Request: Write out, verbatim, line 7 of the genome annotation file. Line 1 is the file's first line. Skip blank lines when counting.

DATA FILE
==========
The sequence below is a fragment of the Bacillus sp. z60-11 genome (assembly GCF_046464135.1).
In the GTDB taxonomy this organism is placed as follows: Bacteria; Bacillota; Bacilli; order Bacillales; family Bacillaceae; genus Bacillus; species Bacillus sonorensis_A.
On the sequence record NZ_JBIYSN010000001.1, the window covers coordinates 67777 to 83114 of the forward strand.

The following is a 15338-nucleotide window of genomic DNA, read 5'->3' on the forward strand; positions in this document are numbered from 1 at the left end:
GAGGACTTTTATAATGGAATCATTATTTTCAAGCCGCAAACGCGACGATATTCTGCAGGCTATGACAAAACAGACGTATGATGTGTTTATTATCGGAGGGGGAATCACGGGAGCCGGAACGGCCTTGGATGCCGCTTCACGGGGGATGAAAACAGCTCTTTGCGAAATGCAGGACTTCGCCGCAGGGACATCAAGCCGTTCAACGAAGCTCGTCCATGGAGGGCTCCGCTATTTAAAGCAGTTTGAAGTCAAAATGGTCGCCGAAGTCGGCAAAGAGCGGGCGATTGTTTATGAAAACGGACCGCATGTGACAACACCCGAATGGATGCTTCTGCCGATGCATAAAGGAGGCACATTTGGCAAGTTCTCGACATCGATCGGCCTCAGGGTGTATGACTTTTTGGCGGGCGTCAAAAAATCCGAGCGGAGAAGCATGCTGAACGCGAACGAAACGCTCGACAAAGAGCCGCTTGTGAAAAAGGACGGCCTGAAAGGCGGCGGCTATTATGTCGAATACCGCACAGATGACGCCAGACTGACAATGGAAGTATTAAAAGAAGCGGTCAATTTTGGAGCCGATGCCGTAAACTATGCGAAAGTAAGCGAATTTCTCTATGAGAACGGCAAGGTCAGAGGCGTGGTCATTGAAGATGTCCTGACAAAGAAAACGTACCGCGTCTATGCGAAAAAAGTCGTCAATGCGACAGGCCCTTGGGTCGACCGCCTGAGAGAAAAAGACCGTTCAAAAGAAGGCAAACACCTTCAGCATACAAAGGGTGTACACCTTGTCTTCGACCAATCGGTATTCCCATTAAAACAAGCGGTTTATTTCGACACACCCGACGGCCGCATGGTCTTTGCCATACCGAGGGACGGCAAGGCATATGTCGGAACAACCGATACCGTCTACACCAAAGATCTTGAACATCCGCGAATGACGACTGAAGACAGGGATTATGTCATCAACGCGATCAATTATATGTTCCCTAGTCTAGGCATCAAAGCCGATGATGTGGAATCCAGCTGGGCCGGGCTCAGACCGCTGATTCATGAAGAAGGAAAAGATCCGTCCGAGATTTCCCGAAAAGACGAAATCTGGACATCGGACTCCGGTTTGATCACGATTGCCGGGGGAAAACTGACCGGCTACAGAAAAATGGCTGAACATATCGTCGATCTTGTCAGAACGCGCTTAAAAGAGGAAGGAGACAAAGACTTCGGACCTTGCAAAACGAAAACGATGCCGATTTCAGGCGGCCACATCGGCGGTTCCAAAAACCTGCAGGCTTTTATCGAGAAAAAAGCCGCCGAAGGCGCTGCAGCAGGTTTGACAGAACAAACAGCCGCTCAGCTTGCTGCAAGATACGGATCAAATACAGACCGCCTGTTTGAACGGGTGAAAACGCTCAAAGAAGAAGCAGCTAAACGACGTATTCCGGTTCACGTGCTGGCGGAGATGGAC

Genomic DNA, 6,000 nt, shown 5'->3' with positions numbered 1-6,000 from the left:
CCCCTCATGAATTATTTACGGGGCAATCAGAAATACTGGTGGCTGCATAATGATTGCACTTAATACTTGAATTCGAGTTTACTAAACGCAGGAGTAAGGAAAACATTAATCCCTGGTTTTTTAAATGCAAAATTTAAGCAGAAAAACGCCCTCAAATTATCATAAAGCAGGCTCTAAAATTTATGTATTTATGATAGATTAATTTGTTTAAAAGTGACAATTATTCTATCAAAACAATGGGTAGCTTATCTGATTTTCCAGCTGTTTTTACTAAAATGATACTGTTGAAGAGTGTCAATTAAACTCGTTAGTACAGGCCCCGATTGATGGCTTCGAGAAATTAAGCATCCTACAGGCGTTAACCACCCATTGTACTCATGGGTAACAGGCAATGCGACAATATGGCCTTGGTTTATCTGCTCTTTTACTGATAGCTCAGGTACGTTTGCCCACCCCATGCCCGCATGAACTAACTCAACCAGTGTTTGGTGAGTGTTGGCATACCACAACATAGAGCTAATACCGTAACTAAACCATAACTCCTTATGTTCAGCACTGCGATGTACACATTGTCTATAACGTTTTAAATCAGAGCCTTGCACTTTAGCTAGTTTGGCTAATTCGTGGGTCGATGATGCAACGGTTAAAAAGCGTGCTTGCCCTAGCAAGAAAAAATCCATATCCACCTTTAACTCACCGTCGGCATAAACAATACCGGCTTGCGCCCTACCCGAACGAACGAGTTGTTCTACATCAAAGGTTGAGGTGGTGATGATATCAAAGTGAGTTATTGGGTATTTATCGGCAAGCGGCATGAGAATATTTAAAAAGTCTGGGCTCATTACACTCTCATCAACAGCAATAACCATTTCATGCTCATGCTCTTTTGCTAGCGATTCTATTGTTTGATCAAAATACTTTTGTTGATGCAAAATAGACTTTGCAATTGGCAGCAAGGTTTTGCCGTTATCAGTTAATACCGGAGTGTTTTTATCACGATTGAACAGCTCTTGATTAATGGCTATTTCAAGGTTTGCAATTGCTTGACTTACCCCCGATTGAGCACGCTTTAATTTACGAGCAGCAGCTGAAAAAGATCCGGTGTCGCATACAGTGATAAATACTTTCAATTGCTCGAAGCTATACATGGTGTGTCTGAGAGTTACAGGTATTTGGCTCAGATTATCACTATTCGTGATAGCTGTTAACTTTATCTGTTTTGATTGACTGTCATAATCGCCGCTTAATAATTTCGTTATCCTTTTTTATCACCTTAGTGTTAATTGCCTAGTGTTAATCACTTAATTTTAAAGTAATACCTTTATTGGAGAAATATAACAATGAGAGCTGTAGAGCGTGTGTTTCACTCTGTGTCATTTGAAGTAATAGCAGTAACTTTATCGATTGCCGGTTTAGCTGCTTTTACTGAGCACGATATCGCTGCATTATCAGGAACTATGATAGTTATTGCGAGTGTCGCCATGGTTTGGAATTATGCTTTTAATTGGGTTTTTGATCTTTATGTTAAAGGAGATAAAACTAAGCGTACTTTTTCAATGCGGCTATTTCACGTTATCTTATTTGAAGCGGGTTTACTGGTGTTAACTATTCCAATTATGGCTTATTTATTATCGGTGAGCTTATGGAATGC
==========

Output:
CCCCTCATGAATTATTTACGGGGCAATCAGAAATACTGGTGGCTGCATAATGATTGCACTTAATACTTGAATTCGAGTTTACTAAACGCAGGAGTAAGGAAAACATTAATCCCTGGTTTTTTAAATGCAAAATTTAAGCAGAAAAACGCCCTCAAATTATCATAAAGCAGGCTCTAAAATTTATGTATTTATGATAGATTAATTTGTTTAAAAGTGACAATTATTCTATCAAAACAATGGGTAGCTTATCTGATTTTCCAGCTGTTTTTACTAAAATGATACTGTTGAAGAGTGTCAATTAAACTCGTTAGTACAGGCCCCGATTGATGGCTTCGAGAAATTAAGCATCCTACAGGCGTTAACCACCCATTGTACTCATGGGTAACAGGCAATGCGACAATATGGCCTTGGTTTATCTGCTCTTTTACTGATAGCTCAGGTACGTTTGCCCACCCCATGCCCGCATGAACTAACTCAACCAGTGTTTGGTGAGTGTTGGCATACCACAACATAGAGCTAATACCGTAACTAAACCATAACTCCTTATGTTCAGCACTGCGATGTACACATTGTCTATAACGTTTTAAATCAGAGCCTTGCACTTTAGCTAGTTTGGCTAATTCGTGGGTCGATGATGCAACGGTTAAAAAGCGTGCTTGCCCTAGCAAGAAAAAATCCATATCCACCTTTAACTCACCGTCGGCATAAACAATACCGGCTTGCGCCCTACCCGAACGAACGAGTTGTTCTACATCAAAGGTTGAGGTGGTGATGATATCAAAGTGAGTTATTGGGTATTTATCGGCAAGCGGCATGAGAATATTTAAAAAGTCTGGGCTCATTACACTCTCATCAACAGCAATAACCATTTCATGCTCATGCTCTTTTGCTAGCGATTCTATTGTTTGATCAAAATACTTTTGTTGATGCAAAATAGACTTTGCAATTGGCAGCAAGGTTTTGCCGTTATCAGTTAATACCGGAGTGTTTTTATCACGATTGAACAGCTCTTGATTAATGGCTATTTCAAGGTTTGCAATTGCTTGACTTACCCCCGATTGAGCACGCTTTAATTTACGAGCAGCAGCTGAAAAAGATCCGGTGTCGCATACAGTGATAAATACTTTCAATTGCTCGAAGCTATACATGGTGTGTCTGAGAGTTACAGGTATTTGGCTCAGATTATCACTATTCGTGATAGCTGTTAACTTTATCTGTTTTGATTGACTGTCATAATCGCCGCTTAATAATTTCGTTATCCTTTTTTATCACCTTAGTGTTAATTGCCTAGTGTTAATCACTTAATTTTAAAGTAATACCTTTATTGGAGAAATATAACAATGAGAGCTGTAGAGCGTGTGTTTCACTCTGTGTCATTTGAAGTAATAGCAGTAACTTTATCGATTGCCGGTTTAGCTGCTTTTACTGAGCACGATATCGCTGCATTATCAGGAACTATGATAGTTATTGCGAGTGTCGCCATGGTTTGGAATTATGCTTTTAATTGGGTTTTTGATCTTTATGTTAAAGGAGATAAAACTAAGCGTACTTTTTCAATGCGGCTATTTCACGTTATCTTATTTGAAGCGGGTTTACTGGTGTTAACTATTCCAATTATGGCTTATTTATTATCGGTGAGCTTATGGAATGC